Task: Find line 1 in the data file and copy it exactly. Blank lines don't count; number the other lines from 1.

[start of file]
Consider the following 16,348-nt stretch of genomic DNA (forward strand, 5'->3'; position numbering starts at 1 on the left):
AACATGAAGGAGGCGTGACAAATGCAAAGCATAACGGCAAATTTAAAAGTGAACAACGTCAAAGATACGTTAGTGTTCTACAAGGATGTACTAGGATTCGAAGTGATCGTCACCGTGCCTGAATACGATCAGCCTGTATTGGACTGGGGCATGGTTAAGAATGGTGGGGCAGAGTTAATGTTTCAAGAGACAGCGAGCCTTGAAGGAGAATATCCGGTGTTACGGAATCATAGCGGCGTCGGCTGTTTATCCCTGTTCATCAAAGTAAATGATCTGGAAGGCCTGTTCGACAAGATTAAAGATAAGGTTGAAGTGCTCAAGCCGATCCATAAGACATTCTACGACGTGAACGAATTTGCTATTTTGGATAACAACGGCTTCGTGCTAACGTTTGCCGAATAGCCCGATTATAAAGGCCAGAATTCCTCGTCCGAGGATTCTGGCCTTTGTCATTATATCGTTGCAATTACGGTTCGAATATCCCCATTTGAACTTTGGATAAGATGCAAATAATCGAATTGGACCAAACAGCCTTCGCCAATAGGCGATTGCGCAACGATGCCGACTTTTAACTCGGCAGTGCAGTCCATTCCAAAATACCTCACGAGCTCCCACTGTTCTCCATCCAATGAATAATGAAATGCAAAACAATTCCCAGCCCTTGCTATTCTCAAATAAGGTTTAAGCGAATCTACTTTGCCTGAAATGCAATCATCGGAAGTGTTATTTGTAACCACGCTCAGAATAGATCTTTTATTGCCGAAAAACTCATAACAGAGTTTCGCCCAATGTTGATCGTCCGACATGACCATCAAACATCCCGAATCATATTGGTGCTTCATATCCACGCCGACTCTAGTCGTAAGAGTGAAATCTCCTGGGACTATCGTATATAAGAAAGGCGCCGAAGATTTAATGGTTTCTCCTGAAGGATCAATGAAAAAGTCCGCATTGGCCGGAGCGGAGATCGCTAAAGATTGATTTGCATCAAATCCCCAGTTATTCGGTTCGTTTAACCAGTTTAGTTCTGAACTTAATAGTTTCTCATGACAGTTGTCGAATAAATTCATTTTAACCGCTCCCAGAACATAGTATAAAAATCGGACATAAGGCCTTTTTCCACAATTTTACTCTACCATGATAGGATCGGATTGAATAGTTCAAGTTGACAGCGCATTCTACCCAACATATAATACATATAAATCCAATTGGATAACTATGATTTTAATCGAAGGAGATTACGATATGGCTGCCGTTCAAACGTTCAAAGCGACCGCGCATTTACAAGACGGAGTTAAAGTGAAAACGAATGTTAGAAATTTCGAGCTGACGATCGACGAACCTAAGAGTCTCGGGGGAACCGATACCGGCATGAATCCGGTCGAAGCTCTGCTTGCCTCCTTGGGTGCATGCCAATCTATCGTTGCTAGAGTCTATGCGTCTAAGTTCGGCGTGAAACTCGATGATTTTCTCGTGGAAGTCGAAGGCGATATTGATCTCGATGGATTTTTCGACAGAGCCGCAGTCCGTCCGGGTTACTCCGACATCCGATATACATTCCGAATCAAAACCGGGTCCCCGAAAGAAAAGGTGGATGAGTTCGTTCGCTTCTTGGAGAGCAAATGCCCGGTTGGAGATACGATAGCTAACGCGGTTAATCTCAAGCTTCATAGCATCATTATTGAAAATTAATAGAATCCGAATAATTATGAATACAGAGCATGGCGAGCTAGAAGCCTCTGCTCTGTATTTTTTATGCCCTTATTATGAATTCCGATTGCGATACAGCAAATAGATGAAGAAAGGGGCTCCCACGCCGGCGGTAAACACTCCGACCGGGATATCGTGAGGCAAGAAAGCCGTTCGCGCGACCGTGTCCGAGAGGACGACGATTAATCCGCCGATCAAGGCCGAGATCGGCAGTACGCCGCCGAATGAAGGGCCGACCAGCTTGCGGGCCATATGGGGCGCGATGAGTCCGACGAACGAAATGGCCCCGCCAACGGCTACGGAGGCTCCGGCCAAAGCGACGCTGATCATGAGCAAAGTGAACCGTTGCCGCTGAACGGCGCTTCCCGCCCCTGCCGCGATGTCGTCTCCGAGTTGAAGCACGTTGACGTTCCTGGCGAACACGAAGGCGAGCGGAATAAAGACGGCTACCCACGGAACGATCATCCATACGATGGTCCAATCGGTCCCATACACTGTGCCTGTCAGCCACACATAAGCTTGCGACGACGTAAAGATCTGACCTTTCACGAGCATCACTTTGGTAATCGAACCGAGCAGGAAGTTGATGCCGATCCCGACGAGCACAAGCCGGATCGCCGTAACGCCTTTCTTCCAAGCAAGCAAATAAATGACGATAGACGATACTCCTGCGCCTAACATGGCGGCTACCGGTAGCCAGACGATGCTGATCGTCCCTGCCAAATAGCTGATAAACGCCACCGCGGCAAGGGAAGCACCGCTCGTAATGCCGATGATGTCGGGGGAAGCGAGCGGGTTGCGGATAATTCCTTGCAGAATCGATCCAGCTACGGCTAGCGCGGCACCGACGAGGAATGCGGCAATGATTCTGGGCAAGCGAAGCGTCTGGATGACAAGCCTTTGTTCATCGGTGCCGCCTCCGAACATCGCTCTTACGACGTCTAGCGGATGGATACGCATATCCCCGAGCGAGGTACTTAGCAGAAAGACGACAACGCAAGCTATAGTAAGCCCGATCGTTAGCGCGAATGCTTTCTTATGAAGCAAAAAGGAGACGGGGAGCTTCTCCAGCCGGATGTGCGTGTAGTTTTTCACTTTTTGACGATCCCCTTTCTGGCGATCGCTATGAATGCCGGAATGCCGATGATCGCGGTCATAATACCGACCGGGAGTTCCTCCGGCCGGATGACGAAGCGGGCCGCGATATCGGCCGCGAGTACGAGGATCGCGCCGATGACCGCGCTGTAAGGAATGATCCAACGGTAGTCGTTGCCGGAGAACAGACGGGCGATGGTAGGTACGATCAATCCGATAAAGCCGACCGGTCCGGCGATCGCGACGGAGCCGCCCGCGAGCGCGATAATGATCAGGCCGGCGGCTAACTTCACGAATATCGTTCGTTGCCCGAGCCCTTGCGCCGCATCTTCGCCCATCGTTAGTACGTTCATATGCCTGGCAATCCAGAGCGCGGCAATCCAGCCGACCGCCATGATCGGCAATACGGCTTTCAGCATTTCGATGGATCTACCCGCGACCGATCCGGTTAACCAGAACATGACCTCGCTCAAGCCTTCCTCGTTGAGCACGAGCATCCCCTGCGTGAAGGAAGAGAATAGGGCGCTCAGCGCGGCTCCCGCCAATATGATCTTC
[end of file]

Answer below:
Consider the following 16,348-nt stretch of genomic DNA (forward strand, 5'->3'; position numbering starts at 1 on the left):